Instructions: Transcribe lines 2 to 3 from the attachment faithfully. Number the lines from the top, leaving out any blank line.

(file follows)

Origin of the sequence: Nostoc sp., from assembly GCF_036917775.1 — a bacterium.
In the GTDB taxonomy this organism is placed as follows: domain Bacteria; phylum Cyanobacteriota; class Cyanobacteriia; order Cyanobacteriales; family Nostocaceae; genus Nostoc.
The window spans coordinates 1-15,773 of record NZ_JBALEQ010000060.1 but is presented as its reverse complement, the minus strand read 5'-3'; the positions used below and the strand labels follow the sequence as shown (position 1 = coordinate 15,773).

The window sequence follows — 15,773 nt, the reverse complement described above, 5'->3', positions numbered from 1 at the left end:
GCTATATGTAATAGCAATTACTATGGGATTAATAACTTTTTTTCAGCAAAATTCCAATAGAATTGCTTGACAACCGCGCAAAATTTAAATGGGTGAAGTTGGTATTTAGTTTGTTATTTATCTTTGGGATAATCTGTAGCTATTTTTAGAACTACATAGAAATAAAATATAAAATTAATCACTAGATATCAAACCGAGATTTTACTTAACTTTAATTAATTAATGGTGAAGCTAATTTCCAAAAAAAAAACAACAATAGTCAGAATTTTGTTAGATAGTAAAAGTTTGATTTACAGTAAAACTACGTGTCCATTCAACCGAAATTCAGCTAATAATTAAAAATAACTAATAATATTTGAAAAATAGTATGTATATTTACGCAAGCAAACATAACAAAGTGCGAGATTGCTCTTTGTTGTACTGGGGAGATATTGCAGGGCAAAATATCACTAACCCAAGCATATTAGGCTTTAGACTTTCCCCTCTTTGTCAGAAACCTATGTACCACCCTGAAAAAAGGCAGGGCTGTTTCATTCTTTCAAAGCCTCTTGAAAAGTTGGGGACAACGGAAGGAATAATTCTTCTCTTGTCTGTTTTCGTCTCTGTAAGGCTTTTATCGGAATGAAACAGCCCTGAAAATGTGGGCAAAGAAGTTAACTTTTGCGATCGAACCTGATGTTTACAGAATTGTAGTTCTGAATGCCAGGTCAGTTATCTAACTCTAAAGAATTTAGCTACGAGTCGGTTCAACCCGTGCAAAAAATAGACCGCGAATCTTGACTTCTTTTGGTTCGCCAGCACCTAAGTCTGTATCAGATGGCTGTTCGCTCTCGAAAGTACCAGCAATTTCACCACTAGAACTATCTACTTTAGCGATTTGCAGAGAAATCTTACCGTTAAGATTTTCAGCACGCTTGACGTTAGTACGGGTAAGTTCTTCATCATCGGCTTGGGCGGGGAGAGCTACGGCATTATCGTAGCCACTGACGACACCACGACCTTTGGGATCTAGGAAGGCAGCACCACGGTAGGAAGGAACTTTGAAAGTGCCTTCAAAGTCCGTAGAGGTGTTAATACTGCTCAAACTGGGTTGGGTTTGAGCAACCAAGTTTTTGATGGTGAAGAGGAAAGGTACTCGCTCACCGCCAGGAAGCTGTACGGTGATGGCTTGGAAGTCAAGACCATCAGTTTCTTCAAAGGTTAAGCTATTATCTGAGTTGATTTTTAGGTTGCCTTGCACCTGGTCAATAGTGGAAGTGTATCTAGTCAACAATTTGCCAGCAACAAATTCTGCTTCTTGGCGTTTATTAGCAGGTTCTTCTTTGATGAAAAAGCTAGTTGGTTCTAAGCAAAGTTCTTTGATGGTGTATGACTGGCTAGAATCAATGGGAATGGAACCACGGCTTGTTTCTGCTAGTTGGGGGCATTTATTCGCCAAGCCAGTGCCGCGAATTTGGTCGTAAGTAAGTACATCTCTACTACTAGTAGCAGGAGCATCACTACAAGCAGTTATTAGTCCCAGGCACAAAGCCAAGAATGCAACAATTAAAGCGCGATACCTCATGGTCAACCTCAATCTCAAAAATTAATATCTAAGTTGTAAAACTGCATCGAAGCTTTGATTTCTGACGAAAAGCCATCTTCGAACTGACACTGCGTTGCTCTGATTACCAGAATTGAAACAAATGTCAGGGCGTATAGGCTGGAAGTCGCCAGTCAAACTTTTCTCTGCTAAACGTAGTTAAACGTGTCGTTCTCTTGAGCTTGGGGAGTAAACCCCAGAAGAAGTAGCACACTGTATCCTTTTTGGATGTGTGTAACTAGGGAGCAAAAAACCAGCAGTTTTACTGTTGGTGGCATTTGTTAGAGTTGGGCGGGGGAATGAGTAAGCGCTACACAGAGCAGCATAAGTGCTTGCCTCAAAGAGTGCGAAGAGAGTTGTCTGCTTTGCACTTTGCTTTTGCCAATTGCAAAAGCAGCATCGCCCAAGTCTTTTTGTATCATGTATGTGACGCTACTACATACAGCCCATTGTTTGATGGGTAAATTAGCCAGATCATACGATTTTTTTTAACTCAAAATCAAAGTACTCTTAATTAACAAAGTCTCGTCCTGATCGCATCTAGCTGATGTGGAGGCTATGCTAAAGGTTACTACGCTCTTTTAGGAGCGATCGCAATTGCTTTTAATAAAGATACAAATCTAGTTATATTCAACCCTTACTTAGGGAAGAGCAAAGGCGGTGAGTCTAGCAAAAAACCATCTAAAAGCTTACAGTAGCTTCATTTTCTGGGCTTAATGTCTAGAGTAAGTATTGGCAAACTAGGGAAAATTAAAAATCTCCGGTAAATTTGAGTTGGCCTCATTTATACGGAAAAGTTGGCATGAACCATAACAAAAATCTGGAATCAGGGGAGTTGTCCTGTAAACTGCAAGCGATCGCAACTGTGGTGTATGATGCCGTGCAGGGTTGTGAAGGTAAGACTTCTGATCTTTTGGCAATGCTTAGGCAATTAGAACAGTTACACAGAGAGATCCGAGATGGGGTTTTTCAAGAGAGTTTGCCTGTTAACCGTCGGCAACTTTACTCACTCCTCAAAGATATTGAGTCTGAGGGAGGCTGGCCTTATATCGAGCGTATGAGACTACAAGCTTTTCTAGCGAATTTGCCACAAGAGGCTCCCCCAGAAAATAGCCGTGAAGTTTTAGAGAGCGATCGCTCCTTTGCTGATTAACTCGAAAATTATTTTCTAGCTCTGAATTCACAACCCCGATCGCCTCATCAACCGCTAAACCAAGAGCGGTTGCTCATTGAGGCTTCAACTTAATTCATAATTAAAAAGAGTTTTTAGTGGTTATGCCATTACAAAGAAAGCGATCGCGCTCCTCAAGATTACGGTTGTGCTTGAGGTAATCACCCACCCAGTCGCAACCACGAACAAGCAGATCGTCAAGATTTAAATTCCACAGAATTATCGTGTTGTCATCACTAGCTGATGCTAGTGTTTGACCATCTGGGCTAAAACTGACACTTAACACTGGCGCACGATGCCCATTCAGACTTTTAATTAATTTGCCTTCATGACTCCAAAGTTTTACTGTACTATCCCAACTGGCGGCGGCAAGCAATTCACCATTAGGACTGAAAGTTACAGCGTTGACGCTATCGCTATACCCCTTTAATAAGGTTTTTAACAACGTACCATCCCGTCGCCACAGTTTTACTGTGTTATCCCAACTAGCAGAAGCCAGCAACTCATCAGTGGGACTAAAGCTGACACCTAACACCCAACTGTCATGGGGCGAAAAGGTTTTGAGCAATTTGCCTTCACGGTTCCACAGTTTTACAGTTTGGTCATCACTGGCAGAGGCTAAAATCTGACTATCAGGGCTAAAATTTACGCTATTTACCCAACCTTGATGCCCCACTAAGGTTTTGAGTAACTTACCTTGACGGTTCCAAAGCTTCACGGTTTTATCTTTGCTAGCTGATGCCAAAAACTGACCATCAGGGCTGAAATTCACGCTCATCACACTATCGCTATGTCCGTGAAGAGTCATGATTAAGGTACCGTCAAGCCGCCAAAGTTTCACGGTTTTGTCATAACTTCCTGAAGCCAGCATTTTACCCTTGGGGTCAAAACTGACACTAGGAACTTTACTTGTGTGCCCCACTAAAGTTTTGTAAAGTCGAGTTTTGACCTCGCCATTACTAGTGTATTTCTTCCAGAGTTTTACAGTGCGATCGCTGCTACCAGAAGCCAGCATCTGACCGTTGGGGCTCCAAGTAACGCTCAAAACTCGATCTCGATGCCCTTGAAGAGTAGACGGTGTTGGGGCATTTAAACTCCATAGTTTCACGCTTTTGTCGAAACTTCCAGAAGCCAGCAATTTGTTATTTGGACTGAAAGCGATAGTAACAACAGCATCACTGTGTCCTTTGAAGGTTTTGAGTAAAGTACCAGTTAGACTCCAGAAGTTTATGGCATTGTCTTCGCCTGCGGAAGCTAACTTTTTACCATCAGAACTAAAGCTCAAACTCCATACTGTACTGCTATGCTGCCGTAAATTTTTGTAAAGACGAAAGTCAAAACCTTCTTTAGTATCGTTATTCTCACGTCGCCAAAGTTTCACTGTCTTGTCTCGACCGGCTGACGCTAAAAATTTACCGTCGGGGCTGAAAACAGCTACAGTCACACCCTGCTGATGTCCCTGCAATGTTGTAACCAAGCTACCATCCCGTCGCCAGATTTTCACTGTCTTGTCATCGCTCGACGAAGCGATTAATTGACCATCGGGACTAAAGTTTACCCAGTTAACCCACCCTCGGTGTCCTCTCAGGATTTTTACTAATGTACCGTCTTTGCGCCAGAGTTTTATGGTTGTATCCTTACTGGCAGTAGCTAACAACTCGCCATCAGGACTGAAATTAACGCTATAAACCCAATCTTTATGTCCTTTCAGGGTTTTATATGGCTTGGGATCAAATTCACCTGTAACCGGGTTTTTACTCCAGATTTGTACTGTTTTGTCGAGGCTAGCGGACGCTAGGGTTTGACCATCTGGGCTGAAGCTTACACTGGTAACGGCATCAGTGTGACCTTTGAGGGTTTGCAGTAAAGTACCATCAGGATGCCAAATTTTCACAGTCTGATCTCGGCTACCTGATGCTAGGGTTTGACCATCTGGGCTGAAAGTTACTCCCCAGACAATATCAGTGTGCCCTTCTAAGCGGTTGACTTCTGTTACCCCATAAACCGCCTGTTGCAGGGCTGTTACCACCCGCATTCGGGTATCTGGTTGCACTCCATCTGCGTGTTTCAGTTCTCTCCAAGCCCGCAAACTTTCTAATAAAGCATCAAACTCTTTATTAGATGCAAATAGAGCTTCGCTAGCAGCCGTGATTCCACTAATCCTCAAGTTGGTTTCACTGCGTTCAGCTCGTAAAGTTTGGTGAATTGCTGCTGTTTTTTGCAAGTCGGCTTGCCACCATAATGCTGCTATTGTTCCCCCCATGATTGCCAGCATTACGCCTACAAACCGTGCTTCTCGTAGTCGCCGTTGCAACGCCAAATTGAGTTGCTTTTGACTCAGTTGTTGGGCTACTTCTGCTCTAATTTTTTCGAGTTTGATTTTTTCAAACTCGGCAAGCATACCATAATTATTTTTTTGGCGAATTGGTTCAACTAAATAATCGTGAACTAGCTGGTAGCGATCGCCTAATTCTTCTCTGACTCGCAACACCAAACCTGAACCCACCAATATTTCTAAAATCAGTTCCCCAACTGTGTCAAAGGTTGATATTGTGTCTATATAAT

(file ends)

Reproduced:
In the GTDB taxonomy this organism is placed as follows: domain Bacteria; phylum Cyanobacteriota; class Cyanobacteriia; order Cyanobacteriales; family Nostocaceae; genus Nostoc.
The window spans coordinates 1-15,773 of record NZ_JBALEQ010000060.1 but is presented as its reverse complement, the minus strand read 5'-3'; the positions used below and the strand labels follow the sequence as shown (position 1 = coordinate 15,773).